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In this issue

Winter home protection tips
Fire safety tips for the holidays
Shift into winter driving mode
Avoid water damage this winter

Avoid water damage this winter

A burst pipe, an overflowing toilet, a leaky roof, a backed-up sewer — these are just some of the ways water can damage your home and its contents. Water or sewage can ruin carpeting, furniture and electronic equipment, and destroy priceless family photos and valuables. It can also result in expensive repair bills.

According to the Insurance Bureau of Canada (IBC), several things have increased the likelihood of water damage in homes. Increasingly severe weather; aging urban infrastructures that support bigger populations; lifestyle choices that include finished basements, hot tubs, dishwashers, sprinkler systems, and water-dispensing refrigerators — all these factors contribute to greater risk and costs associated with water damage. (Source: “Telling the Weather Story”, IBC)

Fortunately, there are steps you can take to protect your home and your property.

Waterproof inside your home
Regular maintenance and the occasional upgrade to plumbing, fixtures, and appliances may save you in the long run.

  • Have a licensed plumber assess your plumbing — especially if you live in an older home with galvanized steel pipes, which typically last 40 to 50 years.
  • Check your pipes and hoses about every six months for rust, corrosion, condensation, mould or stains. Listen for dripping sounds and sniff out any musty odours, which may mean water is getting in somewhere it shouldn't.
  • Dispose of cooking fat properly. Never pour kitchen grease down the drain — it eventually congeals (no matter how much hot water you flush down after it) and can block your pipes or cause sewer backups.
  • Store valuable items on upper floors, or put them in plastic storage bins and place them up high.
  • Keep basement floor drains unobstructed and uncovered.
  • Always check your basement for leaks after a heavy rainfall or rapid thaw.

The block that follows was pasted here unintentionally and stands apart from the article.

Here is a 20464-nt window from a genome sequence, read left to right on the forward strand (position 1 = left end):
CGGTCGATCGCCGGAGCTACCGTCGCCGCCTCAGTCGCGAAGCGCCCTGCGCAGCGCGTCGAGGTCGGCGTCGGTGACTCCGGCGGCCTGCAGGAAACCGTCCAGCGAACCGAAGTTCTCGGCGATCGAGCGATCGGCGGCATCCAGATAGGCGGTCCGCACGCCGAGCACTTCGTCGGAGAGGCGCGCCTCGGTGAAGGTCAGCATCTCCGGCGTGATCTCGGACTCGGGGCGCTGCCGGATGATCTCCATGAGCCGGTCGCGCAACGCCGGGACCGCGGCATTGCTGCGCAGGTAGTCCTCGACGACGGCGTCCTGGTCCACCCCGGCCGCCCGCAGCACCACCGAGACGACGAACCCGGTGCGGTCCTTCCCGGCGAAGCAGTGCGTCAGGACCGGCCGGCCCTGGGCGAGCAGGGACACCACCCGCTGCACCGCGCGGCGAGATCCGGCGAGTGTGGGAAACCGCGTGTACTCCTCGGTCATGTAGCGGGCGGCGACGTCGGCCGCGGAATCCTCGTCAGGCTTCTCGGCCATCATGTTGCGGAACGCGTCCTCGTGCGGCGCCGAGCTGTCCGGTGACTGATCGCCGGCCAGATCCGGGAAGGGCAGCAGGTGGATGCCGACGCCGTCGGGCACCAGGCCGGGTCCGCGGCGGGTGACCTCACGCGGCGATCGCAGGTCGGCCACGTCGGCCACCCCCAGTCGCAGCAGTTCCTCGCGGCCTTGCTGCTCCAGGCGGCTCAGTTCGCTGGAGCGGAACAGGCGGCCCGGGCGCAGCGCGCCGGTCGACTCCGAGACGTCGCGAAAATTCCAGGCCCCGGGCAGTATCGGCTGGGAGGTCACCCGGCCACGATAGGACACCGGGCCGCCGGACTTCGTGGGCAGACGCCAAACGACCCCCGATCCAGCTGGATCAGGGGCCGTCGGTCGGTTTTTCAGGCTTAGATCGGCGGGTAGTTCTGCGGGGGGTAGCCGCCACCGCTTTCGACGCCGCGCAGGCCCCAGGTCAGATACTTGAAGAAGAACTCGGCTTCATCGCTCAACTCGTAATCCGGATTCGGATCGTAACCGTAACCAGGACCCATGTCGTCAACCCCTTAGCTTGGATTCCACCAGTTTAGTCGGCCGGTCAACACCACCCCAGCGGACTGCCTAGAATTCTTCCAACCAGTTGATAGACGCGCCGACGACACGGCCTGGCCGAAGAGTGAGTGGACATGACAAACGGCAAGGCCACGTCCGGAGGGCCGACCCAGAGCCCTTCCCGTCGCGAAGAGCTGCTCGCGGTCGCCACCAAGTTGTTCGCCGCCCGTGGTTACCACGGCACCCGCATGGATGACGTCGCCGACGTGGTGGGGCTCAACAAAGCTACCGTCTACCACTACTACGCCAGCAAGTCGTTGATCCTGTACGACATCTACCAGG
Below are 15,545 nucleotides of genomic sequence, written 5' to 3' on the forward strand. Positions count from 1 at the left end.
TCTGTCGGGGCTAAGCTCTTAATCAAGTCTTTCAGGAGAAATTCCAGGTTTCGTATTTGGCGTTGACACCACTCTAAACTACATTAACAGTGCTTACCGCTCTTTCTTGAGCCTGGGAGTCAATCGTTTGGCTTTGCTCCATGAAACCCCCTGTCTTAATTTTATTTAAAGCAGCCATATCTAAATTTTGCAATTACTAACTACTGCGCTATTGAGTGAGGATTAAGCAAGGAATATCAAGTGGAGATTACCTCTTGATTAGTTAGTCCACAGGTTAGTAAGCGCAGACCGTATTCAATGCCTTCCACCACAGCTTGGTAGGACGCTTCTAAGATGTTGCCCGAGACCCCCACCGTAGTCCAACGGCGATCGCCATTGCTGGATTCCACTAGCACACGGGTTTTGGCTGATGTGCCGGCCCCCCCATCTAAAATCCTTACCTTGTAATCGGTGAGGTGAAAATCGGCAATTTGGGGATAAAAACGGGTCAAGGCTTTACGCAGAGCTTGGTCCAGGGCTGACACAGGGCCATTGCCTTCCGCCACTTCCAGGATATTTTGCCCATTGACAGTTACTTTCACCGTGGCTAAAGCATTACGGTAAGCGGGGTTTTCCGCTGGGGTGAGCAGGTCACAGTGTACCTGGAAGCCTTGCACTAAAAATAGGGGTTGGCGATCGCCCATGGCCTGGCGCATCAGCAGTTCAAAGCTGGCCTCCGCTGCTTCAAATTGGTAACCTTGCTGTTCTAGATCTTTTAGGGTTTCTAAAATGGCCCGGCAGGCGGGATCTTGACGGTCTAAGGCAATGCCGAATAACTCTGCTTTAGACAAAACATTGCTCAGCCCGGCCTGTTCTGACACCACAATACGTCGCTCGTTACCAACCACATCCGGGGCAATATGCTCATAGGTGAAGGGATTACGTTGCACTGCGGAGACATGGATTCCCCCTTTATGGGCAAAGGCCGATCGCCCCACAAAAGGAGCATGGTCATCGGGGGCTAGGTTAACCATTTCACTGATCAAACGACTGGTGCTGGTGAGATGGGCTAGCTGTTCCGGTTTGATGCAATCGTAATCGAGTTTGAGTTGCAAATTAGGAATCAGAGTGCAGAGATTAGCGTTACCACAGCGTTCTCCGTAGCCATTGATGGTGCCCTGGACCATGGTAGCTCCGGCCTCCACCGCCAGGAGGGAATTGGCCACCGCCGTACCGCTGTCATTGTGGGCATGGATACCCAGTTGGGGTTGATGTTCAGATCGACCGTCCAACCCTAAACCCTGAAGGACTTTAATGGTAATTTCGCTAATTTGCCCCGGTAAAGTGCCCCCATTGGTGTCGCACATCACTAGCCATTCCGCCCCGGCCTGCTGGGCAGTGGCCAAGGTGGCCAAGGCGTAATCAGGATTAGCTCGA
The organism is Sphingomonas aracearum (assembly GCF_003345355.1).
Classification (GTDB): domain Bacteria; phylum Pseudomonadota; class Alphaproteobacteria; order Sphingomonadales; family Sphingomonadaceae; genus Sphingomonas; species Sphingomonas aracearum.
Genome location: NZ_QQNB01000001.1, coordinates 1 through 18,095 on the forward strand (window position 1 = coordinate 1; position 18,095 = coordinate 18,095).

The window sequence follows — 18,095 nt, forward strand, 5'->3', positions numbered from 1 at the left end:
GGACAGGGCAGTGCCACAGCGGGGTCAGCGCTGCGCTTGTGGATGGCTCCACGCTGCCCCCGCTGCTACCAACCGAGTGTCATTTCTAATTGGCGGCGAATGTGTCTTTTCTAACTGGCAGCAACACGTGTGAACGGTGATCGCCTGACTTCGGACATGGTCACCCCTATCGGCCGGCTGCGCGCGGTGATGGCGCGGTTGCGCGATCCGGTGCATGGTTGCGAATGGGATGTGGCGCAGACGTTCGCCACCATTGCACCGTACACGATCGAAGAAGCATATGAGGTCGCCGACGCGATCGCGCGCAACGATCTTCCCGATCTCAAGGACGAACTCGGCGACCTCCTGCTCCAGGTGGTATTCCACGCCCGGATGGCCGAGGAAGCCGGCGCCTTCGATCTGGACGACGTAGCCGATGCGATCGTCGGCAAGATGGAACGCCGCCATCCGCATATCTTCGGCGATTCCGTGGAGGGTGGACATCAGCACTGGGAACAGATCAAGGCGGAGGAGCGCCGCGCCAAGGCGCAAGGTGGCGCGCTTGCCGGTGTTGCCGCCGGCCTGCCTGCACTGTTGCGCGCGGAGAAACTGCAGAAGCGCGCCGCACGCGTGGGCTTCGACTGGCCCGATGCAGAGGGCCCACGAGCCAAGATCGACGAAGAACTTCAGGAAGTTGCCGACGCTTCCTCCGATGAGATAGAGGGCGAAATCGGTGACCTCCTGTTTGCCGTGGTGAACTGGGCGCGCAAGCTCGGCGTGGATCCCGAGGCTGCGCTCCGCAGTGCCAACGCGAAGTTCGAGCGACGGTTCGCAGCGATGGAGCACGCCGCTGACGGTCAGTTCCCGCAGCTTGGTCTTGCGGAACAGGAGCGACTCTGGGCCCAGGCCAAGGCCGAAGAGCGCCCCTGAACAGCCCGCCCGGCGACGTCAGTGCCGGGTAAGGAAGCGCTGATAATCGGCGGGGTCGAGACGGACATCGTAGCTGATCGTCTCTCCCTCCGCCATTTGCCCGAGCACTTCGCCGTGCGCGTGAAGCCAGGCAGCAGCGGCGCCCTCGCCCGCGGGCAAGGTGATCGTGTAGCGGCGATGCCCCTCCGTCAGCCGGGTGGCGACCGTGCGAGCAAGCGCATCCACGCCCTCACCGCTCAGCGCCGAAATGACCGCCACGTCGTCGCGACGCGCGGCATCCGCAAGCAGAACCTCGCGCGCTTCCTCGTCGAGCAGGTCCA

• Install a sewer backup prevention valve on the main line of your home.
  • Create a sump pit and install a sump pump with reliable back-up power.
  • Leave about 10cm between the backs of appliances and the wall, to ensure hoses and connections don't crimp or kink.
  • Consider replacing plastic hoses with flexible CSA-approved stainless-steel braided hoses.
  • Anchor fuel tanks to the floor to avoid them from tipping over or floating in a flood, causing fuel to spill or catch fire. Make sure vents and fill-line openings are above flood levels. If you use propane, contact the propane company before proceeding.
  • Install flood shields or built-up barriers for basement windows and doors. The tops of the shields should extend above ground level.
  • Make sure your attic is properly insulated and ventilated, to prevent ice dams that may cause water seepage in winter.
  • If flooding is imminent, shut off electricity to areas of the home that might be affected.

Benefits of a backwater valve*
A backwater valve (also called a backflow valve) can help prevent sewage in an overloaded main sewer line from backing up into your basement. The valve automatically closes if sewage backs up from the main sewer.

A properly installed backwater valve helps limit the risk of water damage caused by a sewer backup. The valve must be placed so that sewage will be stopped short of other water outlets in your basement, such as sinks, toilets, showers and laundry tubs. It should also be positioned to allow easy access to check it for any material or clogs that may prevent the valve from operating properly.

*Check with your municipality about proper code before installing a backwater valve.

Going away?
Avoid the surprise (and mess) of water damage when you return from a trip.

  • If you're gone for more than three days, have someone check your property on a daily basis.
  • Store important documents and personal valuables away from flood-prone areas.
  • During any prolonged absence, shut off the water supply and drain the water lines and fixtures to prevent accidental flooding.
  • In winter, keep your heat set at a level that will prevent your pipes from freezing.

The information contained in this article is for informational purposes only. Intact Insurance makes no representation, warranty or guarantee that use of this information will prevent damage or reduce your premium. Your insurance contract prevails at all times, please consult it for a complete description of coverage and exclusions. Products provided by Intact Insurance Company. Services provided by your broker. ®Intact Insurance Design and Intact Insurance small straight lines Design are registered trademarks of Intact Financial Corporation used under license. All other trademarks are the property of their respective owners. ©2014 Intact Insurance Company Inc. All rights reserved.